North Hempstead signs $11M trash disposal deal with Covanta

Instead of dumping its rubbish to a backcountry landfill hundreds of miles away, North Hempstead’s rubbish will be incinerated in a Westbury incinerator for at least the next five years.

The city’s solid waste management agency has hired Covanta to transport and dispose of 140,000 tons of garbage for $ 82 per ton, or $ 11 million by 2021, said Michael Kelly, executive director of the agency. The five-year contract provides for an annual fee increase of 1.75% and came into effect on January 1st.

Officials from Covanta and the city said moving garbage to a waste incineration plant reduced the amount of methane produced at a landfill, as well as truck traffic and the resulting emissions.

“Everything we put out on the roadside has an impact on the environment. And it’s about minimizing that impact,” said Michael Van Brunt, Covanta’s senior director of sustainability, identifying a hierarchy of waste management options. “Our biggest advantage … is our ability to reduce greenhouse gas emissions compared to landfill.”

Critics say that incinerators emit air pollutants like mercury, lead, and dioxins, and that incinerating garbage is not an environmentally friendly way to get rid of waste.

“We think that shutting down the incinerator, developing zero waste plans, implementing better recycling … and composting infrastructure and corporate responsibility plans are a much better way to deal with our waste in the long term than to burn him, “said Adrienne Perovich, assistant director of research and scholarships at the New School’s Tishman Environment and Design Center in New York City.

Covanta officials say waste incineration plants are cleaner and more sophisticated than facilities in the past, and emissions from the Westbury plant are well below federal regulations.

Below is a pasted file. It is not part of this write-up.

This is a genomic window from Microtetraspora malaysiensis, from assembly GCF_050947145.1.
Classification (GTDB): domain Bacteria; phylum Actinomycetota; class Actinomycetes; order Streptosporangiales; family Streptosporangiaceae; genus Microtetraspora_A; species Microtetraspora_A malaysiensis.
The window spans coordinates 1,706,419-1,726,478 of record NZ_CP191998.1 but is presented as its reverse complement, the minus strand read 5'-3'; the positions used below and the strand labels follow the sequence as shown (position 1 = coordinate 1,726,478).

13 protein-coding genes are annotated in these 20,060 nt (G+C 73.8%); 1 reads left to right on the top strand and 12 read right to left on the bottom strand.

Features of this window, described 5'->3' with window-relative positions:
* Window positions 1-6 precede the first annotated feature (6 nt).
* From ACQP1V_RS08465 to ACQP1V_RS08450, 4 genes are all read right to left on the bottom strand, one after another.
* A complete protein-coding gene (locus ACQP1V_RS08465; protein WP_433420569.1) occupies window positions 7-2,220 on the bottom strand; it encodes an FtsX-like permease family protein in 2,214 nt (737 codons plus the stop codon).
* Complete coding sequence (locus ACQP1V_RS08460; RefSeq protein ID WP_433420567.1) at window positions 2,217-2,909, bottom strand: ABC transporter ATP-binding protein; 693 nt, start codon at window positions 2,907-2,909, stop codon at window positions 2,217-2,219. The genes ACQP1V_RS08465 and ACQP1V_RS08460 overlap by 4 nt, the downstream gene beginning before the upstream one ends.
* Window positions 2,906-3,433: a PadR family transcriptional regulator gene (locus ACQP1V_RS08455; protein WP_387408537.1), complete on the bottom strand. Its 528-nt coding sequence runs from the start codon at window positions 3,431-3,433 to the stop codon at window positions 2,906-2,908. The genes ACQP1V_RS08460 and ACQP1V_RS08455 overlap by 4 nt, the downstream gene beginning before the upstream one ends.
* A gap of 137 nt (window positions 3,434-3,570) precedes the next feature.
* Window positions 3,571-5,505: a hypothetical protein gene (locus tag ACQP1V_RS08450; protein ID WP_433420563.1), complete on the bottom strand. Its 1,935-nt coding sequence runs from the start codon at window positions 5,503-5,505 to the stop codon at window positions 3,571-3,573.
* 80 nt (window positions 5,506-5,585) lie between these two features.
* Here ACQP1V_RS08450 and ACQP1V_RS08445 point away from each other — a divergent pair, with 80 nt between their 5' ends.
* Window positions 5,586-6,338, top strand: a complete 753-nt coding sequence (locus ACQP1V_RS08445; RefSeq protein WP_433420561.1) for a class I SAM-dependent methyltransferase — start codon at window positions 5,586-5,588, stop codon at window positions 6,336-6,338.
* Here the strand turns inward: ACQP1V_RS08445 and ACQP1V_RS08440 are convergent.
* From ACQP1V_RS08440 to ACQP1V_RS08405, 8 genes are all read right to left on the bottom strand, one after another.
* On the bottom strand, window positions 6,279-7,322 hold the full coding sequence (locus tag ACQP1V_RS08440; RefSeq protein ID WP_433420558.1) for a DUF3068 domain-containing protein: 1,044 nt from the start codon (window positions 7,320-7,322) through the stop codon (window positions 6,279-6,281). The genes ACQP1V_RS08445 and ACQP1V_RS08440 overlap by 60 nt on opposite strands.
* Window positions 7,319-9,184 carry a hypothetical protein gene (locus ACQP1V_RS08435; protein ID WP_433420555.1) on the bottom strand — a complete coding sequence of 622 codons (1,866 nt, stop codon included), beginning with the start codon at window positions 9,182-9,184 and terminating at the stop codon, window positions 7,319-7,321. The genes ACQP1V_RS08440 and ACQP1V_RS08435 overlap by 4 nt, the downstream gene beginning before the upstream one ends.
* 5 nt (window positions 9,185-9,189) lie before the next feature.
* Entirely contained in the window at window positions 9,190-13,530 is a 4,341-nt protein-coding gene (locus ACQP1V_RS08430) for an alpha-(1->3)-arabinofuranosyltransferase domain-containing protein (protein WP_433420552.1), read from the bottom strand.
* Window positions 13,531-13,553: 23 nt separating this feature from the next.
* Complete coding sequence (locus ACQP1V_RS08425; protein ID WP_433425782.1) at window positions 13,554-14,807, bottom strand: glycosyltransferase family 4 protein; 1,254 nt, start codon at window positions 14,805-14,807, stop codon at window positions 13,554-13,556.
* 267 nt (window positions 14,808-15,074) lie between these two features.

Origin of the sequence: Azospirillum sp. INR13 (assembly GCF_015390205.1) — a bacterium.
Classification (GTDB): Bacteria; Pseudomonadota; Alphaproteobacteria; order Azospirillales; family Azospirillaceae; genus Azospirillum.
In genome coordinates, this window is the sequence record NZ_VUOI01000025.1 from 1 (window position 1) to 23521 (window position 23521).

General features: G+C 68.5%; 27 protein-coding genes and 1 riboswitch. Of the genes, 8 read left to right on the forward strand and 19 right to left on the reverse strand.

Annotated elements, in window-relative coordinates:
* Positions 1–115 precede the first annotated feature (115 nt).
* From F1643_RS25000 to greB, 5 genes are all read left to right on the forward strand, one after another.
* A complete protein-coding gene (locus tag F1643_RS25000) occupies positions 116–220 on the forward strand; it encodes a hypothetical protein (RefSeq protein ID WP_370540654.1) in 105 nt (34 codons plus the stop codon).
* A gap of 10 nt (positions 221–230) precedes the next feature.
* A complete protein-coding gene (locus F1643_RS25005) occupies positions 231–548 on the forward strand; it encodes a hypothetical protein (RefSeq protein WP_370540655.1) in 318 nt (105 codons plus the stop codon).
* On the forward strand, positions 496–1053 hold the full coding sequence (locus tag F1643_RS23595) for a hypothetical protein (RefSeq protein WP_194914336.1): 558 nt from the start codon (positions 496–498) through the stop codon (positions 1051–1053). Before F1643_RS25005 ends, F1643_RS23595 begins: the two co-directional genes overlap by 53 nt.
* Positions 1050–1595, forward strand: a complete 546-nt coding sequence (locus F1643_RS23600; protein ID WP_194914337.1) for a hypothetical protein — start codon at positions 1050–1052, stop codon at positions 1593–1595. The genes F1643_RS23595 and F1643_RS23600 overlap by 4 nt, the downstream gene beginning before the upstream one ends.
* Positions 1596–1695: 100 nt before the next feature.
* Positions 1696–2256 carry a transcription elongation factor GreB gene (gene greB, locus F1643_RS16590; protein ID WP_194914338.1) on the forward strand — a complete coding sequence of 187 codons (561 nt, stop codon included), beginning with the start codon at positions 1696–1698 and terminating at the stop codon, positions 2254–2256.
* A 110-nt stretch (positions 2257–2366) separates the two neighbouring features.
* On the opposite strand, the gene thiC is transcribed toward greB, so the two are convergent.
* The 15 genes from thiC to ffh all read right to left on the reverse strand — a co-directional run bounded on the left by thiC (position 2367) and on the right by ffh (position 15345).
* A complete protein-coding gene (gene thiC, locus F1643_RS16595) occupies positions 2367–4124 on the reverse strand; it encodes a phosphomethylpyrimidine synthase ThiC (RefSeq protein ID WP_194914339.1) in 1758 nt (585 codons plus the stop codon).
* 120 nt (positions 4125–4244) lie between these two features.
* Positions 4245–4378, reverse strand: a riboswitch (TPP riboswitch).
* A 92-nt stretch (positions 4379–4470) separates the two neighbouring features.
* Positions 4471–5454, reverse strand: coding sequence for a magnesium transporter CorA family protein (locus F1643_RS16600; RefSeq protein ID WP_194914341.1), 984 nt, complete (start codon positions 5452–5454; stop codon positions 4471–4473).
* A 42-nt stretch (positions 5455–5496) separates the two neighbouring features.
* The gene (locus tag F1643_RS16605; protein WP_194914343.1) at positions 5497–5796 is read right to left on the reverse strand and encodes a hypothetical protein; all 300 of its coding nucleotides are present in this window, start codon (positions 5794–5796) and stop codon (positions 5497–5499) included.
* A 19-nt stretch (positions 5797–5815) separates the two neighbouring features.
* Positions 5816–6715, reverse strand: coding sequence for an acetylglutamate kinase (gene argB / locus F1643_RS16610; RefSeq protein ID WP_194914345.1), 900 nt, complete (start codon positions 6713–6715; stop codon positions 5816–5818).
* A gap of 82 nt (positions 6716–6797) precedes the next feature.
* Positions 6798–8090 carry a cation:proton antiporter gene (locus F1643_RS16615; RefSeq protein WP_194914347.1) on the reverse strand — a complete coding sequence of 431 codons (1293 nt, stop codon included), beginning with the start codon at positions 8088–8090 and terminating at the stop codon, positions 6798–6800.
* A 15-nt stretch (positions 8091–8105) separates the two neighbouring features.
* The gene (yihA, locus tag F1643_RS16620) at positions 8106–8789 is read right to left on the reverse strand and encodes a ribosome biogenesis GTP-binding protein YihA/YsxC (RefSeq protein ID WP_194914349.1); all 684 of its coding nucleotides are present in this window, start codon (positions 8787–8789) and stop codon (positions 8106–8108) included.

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Van Brunt also pointed out the relatively small percentages the facility contributes to air emissions in the Nassau county compared to other polluting sources such as vehicles or the use of commercial and industrial fuel.

“We are making a very small contribution to local air quality concerns,” he said.

Covanta is headquartered in Morristown, New Jersey. Covanta says the company has four facilities on Long Island that burn 1.6 million tonnes of trash annually, which is 65% of the estimated 2.4 million tonnes of municipal waste generated on the island after recycling.

The Westbury plant, which opened in 1989, burns 1 million tons of waste per year and generates 80 megawatts of electricity – enough to supply 55,400 households with electricity per year.

For decades, if not centuries, garbage disposal has been a tricky business.

“There’s no free lunch here,” said David Tonjes, a research fellow at Stony Brook University who deals with waste disposal. “… Over the past decade, there has been a growing sentiment that the governments of Long Island can be better served by disposing of garbage on Long Island than by transporting Long Island for environmental and transport reasons.”

In addition to the environmental impact, according to Tonjes, costs also play a role in waste disposal decisions.

In North Hempstead, Kelly said the city is paying a 3% annual increase over its previous contract with Seneca Meadows Inc. of the State of Waterloo. The new contract with lower increases is the “cheapest option” for the city.

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